• Please for the love of all that is holy, use the live chat features available from your providers. BlueHost saved my bacon more than once. In fact, they answered WordPress questions for me. That isn’t even in their job description yet they didn’t hesitate. These people know what they are doing. If you don’t have live chat don’t be afraid to email and ask questions. No, you are not a dummy, Not asking and spending 10 hours trying to figure it out on your own while pulling out your hair, that’s dumb. (I may or may not have done this ;).

Social Competition. Blogging Burnout Guarantee

Those of you who read all my articles will start to hear a pattern here. But for those of you who don’t let me say this: You do NOT need to be on every social media channel to gain a good following. In fact, it’s counter-productive. Decide where your ideal audience might be hanging out the majority of their time and focus on two channels, three max.

  • If you are a food blogger, Pinterest and Instagram are probably your best bet.
  • Event promoter, more likely Facebook and SnapChat
  • Financial Business consultant, probably better be on LinkedIn

See where I am going with this? Choose two and really put in some effort. If you try to be on 4-8 channels, trust me there are even more, this is going to run you ragged and diminish the quality of the conversations you are having.

HINT: Do not automate all of this. The majority of people do not like auto direct messages or DM”s for short. In fact, I usually unfollow someone if I get one right after a follow unless it is a thank you. I mean, who pitches their product to you in the first ten seconds you’ve established contact. Not good.

Then you also have the headache of managing all the automation tools. A few are worth it, many are not.

If you are only present on a couple of social channels you can actually connect with people and build relationships which are what will draw in readers and a true audience of fans.

Combat Writer’s Block

I have never met a great writer who has not experienced writer’s block. Trust me, it happens to the best of us. You can find dozens of articles online on tips and tricks to get through it but I have found that only a few things work for me. This is what I recommend but again, we’re all unique.

  • Take a break. Not an hour, take a week. This is much easier to do if you have that backlog of posts I was referring to.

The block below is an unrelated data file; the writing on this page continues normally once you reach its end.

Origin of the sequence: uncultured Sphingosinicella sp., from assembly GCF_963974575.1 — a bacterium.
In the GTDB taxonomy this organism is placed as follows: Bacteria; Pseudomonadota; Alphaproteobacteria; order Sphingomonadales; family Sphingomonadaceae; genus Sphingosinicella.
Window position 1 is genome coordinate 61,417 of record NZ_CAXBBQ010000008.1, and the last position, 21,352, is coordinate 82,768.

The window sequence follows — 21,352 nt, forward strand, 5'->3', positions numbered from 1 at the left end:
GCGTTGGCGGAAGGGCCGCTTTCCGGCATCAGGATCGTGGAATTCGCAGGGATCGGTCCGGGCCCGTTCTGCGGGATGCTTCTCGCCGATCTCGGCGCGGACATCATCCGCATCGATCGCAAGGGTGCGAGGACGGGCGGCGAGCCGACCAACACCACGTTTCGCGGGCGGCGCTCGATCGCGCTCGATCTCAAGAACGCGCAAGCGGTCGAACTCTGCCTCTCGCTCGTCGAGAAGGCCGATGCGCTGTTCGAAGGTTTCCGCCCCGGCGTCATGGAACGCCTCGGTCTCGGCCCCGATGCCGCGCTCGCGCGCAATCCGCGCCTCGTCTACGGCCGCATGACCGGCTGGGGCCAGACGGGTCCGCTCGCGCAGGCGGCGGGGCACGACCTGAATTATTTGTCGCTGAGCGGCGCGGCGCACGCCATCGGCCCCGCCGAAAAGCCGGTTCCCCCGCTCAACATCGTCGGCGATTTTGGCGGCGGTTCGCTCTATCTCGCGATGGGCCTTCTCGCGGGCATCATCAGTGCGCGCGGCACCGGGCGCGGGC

• Spend time outdoors. Go for a long walk, hike, or bike ride. Seriously. Fresh air stimulates creativity.
  • Travel. Something about traveling just takes our mind off of things and opens it for new ideas. We relax from the stresses we leave behind.
  • Go back to one of your favorite articles and re-read. This should stimulate a brain dump of possible related ideas.This is similar if you read your favorite book, magazine, or even watch your favorite show as long as it’s semi-related to your niche.


Sometimes we feel like we are in over our heads. We spend countless hours working our little fingers to the bone and tiring ourselves out staying up into the wee hours polishing off a great idea. Then, nothing. Zero views, Maybe a few trickle in over the next few days. It’s truly difficult to keep the blogger tears from streaming down our faces when this happens, especially if we wrote something we are so happy with. So what can you do?

  • Enlist help. Blogging is not meant to be a lonely venture. Connect with other bloggers and ask them to share. Be willing to share their stuff too. The blogging community can be very supportive.
  • Read this article about building a true community.
  • Promote your posts on your two social accounts you chose. Not once, more like once a day on slower feeds, and a few times a day on something fast paced like Twitter.
  • Pinterest seems to be a number one source of traffic for many bloggers. Create an attractive pin in Canva and attach your blog URL to it. You can learn more about that by clicking here. If you post not only to your own board but blogging group boards as well, you should get some views.
  • Write “how-to, tutorial, or another problem-solving type post”. Posts that solve a problem for someone are often clicked. This will at least get them to your site where they are exposed to your other articles.
  • Improve your SEO. Search Engine Optimization. Keywords. The words you use in your article titles, images, and body of your writing matter. If you struggle with this, find a video or mentor to help you. Tools like Yoast SEO and Buzz Sumo can really help.

Making Some Actual Money

This tends to be a huge sense of frustration for many bloggers. The burnout happens when the content has been flowing for some time, we’re posting away on our socials, and doing all the other things we think we are supposed to be doing but the dollars are just not falling off the tree like we hoped.

Now, this is my theory and you may or may not agree. You should be using a few methods at a time for making money on your blog. If, after 45 days you have not made some sort of progress, you should jump ship and try another. Making money blogging is trial and error. However, perhaps it isn’t the method that needs abandoning. It could be your execution of it. So find a blog mentor or ask around and find out if your method needs a little tweaking or just dumped.

Remember, what works for one, does not always work for another. And be honest with yourself. Have you been giving it the effort it deserves? One cannot just pump out content, throw up a few ads and expect to leave their day job in a few short months.

You can learn all about the pros and cons of different monetization methods by grabbing a free copy of my cheat sheet available here! 

There are a lot of moving parts involved in this whole blogging thing. We haven’t even discussed the legal or business side of blogging which comes with its own headaches. But blogging is so worth it when you gain your location or boss free independence.

And once you learn how to put all your systems into place, this gets easier. I promise.